Driving Question

How do countries balance sovereignty and globalization?
What internal factors within a country will most influence that decision-making process?

This is an introductory unit for AP Comparative Government and Politics.  It is designed to give students short introductions to the case study countries and ask them to think about how different forces of globalization will impact countries differently.  The culminating project will be a round table discussion where member states seek to come to agreements on three big issues and the teacher assesses for how closely the student is able to articulate the unique needs of their country.

Unit Title:

Globalization Round Table

For Students:

12th Grade


2 Weeks


AP Comparative Government

Unit Launch

Students are introduced to the main ideas of the challenge and then asked to complete two main tasks:

  1. Create a cover page for the country that can be used by the class during future units.
  2. Represent their country in a round table about a particular issue of globalization.
    1. Will you sign a new UN Convention on Terrorism? If you sign, you agree to commit troops (in relative size to your country and its military) to an international peace-keeping force if a member nation violates the terms of the treaty, and honor economic sanctions against that country.
    2. Will you be part of the largest free-trade agreement yet to be assembled?
    3. Google wants to bring/update a version of their search engine to your country that will allow instant translation, include tweets and public Facebook statuses in search results and provide a reading list of international news publications. The would like to update their maps by providing street view images for your entire country. To what degree will you allow Google to access your citizens and your land?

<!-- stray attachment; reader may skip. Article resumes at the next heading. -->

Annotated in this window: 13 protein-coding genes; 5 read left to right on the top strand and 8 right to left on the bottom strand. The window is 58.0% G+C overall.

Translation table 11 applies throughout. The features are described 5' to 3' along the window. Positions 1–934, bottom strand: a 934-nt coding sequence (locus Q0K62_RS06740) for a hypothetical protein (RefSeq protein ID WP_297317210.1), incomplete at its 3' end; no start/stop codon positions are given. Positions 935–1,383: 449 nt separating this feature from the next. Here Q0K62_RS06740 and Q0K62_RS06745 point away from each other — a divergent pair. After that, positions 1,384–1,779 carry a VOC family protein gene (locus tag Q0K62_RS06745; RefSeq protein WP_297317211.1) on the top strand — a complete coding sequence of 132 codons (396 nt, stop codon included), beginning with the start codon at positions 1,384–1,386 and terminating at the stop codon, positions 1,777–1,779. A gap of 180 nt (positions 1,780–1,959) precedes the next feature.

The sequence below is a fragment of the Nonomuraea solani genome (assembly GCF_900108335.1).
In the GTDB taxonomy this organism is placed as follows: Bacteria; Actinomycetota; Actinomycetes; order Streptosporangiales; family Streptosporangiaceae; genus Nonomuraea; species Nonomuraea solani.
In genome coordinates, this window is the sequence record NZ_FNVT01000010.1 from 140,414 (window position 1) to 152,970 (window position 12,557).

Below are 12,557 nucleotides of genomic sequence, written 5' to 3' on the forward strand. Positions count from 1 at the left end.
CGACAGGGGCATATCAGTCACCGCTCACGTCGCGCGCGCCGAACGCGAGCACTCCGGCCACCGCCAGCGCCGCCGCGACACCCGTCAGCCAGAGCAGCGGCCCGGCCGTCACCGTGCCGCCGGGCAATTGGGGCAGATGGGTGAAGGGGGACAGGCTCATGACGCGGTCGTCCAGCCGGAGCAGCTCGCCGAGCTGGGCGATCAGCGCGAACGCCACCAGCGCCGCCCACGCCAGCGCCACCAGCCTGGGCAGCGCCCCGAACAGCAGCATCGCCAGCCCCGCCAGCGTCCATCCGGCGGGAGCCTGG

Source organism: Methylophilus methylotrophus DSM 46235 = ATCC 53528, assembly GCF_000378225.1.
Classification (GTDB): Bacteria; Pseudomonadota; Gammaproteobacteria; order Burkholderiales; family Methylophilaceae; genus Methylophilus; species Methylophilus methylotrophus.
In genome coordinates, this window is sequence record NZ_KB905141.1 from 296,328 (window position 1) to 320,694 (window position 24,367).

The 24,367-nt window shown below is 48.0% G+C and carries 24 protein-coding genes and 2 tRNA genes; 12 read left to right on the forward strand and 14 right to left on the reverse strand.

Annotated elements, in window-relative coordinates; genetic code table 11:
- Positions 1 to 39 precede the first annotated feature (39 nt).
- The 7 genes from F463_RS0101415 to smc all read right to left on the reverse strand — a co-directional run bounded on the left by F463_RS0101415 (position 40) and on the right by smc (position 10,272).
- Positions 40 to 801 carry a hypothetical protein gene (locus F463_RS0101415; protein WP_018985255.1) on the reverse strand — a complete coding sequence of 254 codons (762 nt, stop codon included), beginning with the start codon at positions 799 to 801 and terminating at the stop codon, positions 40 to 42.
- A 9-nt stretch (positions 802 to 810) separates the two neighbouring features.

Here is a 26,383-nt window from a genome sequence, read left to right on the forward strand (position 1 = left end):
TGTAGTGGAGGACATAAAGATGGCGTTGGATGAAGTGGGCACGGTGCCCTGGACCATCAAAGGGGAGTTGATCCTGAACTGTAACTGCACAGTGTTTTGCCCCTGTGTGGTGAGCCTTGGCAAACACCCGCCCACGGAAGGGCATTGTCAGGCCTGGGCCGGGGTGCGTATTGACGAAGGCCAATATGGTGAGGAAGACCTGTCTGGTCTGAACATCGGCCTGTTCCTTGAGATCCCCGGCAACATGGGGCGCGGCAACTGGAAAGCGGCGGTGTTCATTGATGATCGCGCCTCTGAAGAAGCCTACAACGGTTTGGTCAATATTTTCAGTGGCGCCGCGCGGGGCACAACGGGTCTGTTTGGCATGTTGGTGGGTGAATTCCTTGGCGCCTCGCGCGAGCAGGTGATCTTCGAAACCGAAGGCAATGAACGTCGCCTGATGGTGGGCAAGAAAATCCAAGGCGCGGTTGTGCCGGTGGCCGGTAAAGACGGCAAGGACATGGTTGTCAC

Introductory Project Cycle

Midpoint Check

After students have created their cover page they introduce their country to the class.  The teacher then leads a reflection discussion about the factors that are going to most heavily influence decision making in each area of policy covered by the round table.

Culminating Experience

Students participate in a roundtable discussion by question.  This year we asked a teaching candidate to serve as the representative from Google for the third question.

Differentiation (e.g. Special Education, English Language Learners)

Some students were assisted by a modified reading and sentence stems that allowed them to make an opening statement in discussions.

As this was an introductory unit, we asked students to self-assess in a number of areas including:

  1. teamwork
  2. level of understanding about their country
  3. level of understanding about the globalization pressures evidenced by the question that they led
  4. level of understanding of the terms sovereignty and globalization and why those matter in a comparative politics class.

Final product example (from OneNote class notebook): China

At the end of the mini-unit students will take their first AP-style free response question.

Teacher Reflection

Here’s what I really enjoy about this unit:

I like that we are putting students into the case study countries quickly and confronting them with current matters of policy right away.

Here’s what I’m still working on making better about this unit:

It would be great if this unit was really about building skills in teaming and interpretation of text for the themes of a comparative course.  Maybe because it was our first time, it felt like we were too focused on content that they were going to get later anyway.

Student Reflection

Here’s what I really enjoy about this unit:

I was excited about the case studies so I was happy to start learning about them right away.  I also didn’t really know very much about globalization so that was fun.

Here’s how this unit could help me learn more effectively:

It was so fast! It felt like we had just gotten a handle on our country and were now expected to represent them and I don’t feel like I had enough information to do that. More time!

Outside Expert Reflection

Here’s how this unit connects really well to my work:

Here’s where I think there are opportunities for growth:

Authentic Problem